“OK, you’re all set.”
I appreciate efficiency. I appreciate people who are good at what they do. My mechanic, the guys who replaced my apartment windows this morning, the chef at a decent restaurant: people who have their process down to a science keep the creature comforts of the world running. No different than mine, when broken down into component tasks, there is rarely anything inherently difficult in performing most jobs. The combination of sets of simple tasks into a complex process wratchets the difficulty up a notch, but only generally to the point where practice and experience move things along. That said, there is an elegance in doing things well.
I think of programming in the same terms that I think of working on a car. The process really only consists of knowing the system and framework that you are working in, having the requisite tools at your disposal, and being able to analyse and adjust to what you find. Experience and education prepare you to address and solve the problem quickly and efficiently. For something specific and quircky the first time you’re working through a problem, Google and a Haynes manual are not particularly different.
In job interviews, I often get asked how I got into programming, given my academic background. My response is almost always that it (web development) is fundamentally easy. When I say that it’s easy, I mean that it is easy in exactly the same way that car repair is easy. Both require acquiring the correct set of tools (or a willingness to use a wrench as a hammer), finding a resource to learn from, and time practicing. The most fundamental pieces however, seems to be overcoming the fear of screwing up and knowing how to ask for help.
I’ve had my S10 for more than a decade now and despite my best efforts, it still seems to run quite well. In college, I drove around listening to an odd klunking sound coming from under the bed of the truck, whenever I would put her in first gear. Not having a clue as to what was going on and deciding that I would rather put what money I had into a combination of beer, pizza, and extra books for classes I wasn’t taking (NERD!), I simply kept on driving. At some point, a friend pointed out that I probably had a problem with a “you-joint”, which I promptly dismissed because I had no idea what that meant and all car repairs sound expensive. Skip forward another month, progressively louder klunking, and reiteration by at least another person or two that I indeed probably had a problem with a “you-joint,” and I decided it was time to think about dealing with the problem. To the internet!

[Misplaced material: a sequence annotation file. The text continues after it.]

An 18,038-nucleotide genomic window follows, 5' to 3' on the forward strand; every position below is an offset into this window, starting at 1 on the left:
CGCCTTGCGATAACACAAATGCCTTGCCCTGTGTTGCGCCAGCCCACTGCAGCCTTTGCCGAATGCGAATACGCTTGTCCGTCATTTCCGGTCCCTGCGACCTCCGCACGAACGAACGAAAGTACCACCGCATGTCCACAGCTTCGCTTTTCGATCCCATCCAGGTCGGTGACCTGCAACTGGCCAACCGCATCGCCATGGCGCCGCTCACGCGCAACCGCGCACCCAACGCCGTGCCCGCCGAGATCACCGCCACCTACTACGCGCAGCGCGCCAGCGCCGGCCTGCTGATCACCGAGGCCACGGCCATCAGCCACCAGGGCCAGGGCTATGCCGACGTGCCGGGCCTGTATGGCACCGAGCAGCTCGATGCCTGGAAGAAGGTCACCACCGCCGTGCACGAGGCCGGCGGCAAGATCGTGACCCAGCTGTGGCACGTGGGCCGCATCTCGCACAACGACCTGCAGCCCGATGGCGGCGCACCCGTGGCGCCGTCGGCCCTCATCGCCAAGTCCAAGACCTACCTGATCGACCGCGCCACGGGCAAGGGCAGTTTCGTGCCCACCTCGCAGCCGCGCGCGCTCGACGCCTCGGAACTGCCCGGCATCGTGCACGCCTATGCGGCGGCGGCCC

First thing I found out was that I was looking for a universal joint and that it cost all of a few bucks for the part. Glad that I waited a month over that. Second thing I found out was what this joint does. It turns out that these joints connect your drive shaft to to the transmission and can lead to some fun times if it breaks, drops the driveshaft, and you happen to hit a pothole. Again, glad I waited a month on that.
With that in mind, the process for changing a u-joint is actually rather simple and is something that anyone can do on an S10, so I gave it a shot. Four frustrating days later, I had my driveshaft in hand, but a pair of broken u-joints hopelessly fused in place with no hope of finishing the job with the tools I had. Since Google didn’t exactly seem to have an answer to my specific problem, I started making phone calls and a friend swung by, picked me up and took the driveshaft and I to his father’s garage. There, we popped the broken joints out with a 20-ton hydraulic press and I was back in business. I replaced the joints and put the driveshaft back on the truck the next day. In all, the process took about a week to manage a 30 minute job. The next time I had to do it, it took me about 3 hours and didn’t need the press.
I appreciate the ability to figure out which end of that spectrum you’re on and being honest about that. Given that much of my background has been self-taught or self-directed, I completely support people learning as they are working through a problem. When I was getting started with Drupal at P2, I had a bunch of great guys around who were always willing to help point me in the right direction. At the Middle East Institute, I had the opportunity to mentor several interns in the ways of the Drupal, and even won a handful of converts. In the ego-heavy world of development, I have a great deal of respect for developers who are up-front about when they need to learn.
It seems entirely reasonable just how often that admitting you need outside help, be it another dev or a shop press, can save a project.